Adding video to your website or content marketing efforts?
You should consider it. According to statistics, the video blog is the number 2 most read/watched blog post type.
I don’t know about you but I’ve struggled to get my system down so it is easy to make those videos.
In this post I’m going to show you how easy it is to set up your home video studio like a pro!
And I’ve added in extra resources to this post including a workbook showing you how to set up your home video.
Links to a couple posts to help you quickly create those video posts once you’ve got your home video studio set up and running…
- The Video Post: Your Guide to the #2 Most Popular Post
- Traffic Tip: 4 Ways To Add Video Into Your Content Marketing
- Traffic Tip: How to Embed Your Facebook Live Videos on Your Blog
I wrestled with setting up my home video studio myself and thought there has to be a better way! So I turned to Youtube and got this simple 6 step process form one of the best in the business…James Wedmore.
Once I used his simple step by step process I was able to set up my studio and get rid of the shadows that had been plaguing me….
To make it even easier for you I’ve put the entire process into a simple step by step tutorial that you can print out, add to your studio kit and have handy every time you set up your studio….
Step 1: Essential Equipment
You can outfit your entire home video studio with the basics for less than $200 on Amazon.
Here’s a list to get you started:
- Cowboy Studio Lighting Kit ($73 on Amazon)
- Cowboy Studio Overhead Light ( $80 on Amazon optional)
- Cowboy Studio Backdrop ($51.24 on Amazon)
- 60″ Camera Tripod ($23.49 Amazon Basics
- Audio Technica Lavalier ($29 on Amazon)
- Neewer Light Ring ( $169 optional)
2. Setting Up Your Backdrop
When setting up your backdrop you want to position it 3 feet behind where you plan to stand when shooting your video. You want to appear like the polished expert that everyone wants to work with…
Take time to iron your backdrop fabric carefully and carefully inspect it when setting up.
Wrinkles and stains on your backdrop are a distraction.
Step 3: Setting Up Your Camera
Once you have your backdrop set up, mark 3 feet in front of it with some blue tape or to make it even easier find a volunteer to help you with this part of the set up, it will go much faster if you are manning the lights and camera while your subject is standing where you want to film.
Place the camera 3 feet in front of your subject.
Adjust your camera height so you’re filming the subject at eye level. You’ll want to appear in the middle to upper 1/3rd of your camera/iPhone when it is horizontal.
Look at the example image above of how James is positioned… see where he is standing?
It’s what you want to achieve because you’ll have room around to position captions or copy when creating a custom thumbnail for your video when editing.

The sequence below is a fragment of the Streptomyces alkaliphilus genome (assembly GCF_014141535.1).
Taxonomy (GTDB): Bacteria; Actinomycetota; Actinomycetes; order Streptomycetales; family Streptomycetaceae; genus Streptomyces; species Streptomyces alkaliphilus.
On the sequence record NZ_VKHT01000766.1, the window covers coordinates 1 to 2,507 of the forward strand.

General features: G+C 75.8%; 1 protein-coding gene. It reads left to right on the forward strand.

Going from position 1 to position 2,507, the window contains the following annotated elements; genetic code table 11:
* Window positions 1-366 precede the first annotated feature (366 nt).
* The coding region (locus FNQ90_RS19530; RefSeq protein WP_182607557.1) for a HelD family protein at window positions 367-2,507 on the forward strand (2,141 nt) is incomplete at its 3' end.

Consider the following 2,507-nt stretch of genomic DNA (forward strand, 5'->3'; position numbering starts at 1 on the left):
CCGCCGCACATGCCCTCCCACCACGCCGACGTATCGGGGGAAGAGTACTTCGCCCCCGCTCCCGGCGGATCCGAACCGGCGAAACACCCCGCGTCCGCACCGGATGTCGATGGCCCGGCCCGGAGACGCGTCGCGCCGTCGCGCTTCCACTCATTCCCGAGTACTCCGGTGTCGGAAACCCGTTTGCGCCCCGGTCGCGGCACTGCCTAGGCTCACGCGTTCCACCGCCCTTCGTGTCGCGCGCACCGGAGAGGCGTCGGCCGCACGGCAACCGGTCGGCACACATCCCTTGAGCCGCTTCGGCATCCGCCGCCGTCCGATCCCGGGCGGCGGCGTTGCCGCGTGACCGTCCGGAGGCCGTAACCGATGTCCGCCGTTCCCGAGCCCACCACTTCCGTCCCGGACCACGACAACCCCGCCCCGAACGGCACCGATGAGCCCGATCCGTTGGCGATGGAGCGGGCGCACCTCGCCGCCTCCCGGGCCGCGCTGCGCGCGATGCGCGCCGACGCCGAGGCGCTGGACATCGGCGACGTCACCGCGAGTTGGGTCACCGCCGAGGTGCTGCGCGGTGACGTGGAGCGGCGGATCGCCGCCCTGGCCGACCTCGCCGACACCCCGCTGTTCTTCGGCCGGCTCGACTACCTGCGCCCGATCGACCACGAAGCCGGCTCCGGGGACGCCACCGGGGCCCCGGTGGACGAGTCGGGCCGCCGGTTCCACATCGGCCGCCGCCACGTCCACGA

Step 4: Lighting Your Background
This is where it got tricky for me and I know this step is going to help you out…
Get your lights as close as possible to your background.
Position them at a 45 degree angle aiming them at your background – you want it to look super white with no shadows.
One on each side of your subject.
Next step is to light your subject and you may want to come back and play around with these background lights once again to make sure there aren’t any shadows on your backdrop…
Step 5: Lighting Your Subject
Lighting your subject is pretty much the same as lighting your backdrop.
You need two lights positioned at 45 degree angles on either side of your subject.
The first light you position is the primary light, just choose one side and light up that side of your face.
The second light is on the other side of your face also at a 45 degree angle and with this one you will position it to fill in all of the shadows on the face of your subject.
Shadows on your face, on your backdrop and overall dark lighting are things that you want to avoid on your video
Take time moving this light around until you get it looking white and crystal clear on your video.
Now it’s time to make a test video.
Do this each time to make sure your lighting is set up and your audio is working perfectly.
I’ve saved myself a lot of time, tears and headaches by running a test each time I shot one of my videos.
Watch the entire home video studio tutorial here:
Home Video Studio Options
I want to go over the optional equipment from the list above so you can decide if is is worth the purchase and know how to use it in your home video studio.
- The third light – use this up high like the screen shot below. Place it high over your head to highlight and add extra depth to your video shoot.
- Light Ring – This is used to add more light on your face plus you can put the colored ring on it to change the tone of your skin. Totally optional but if you’re serious about looking amazing on camera without having to do a bunch of additional editing this is a great tool to have.
- Editing – I would be remiss if I did not mention Screenflow – I use this tool to edit all of my videos…I used to struggle and hate the editing of my videos. So much so that I would shoot them and put them up unedited…not my best move. Now I can drag in music screen shots, bumpers and have fun editing my videos!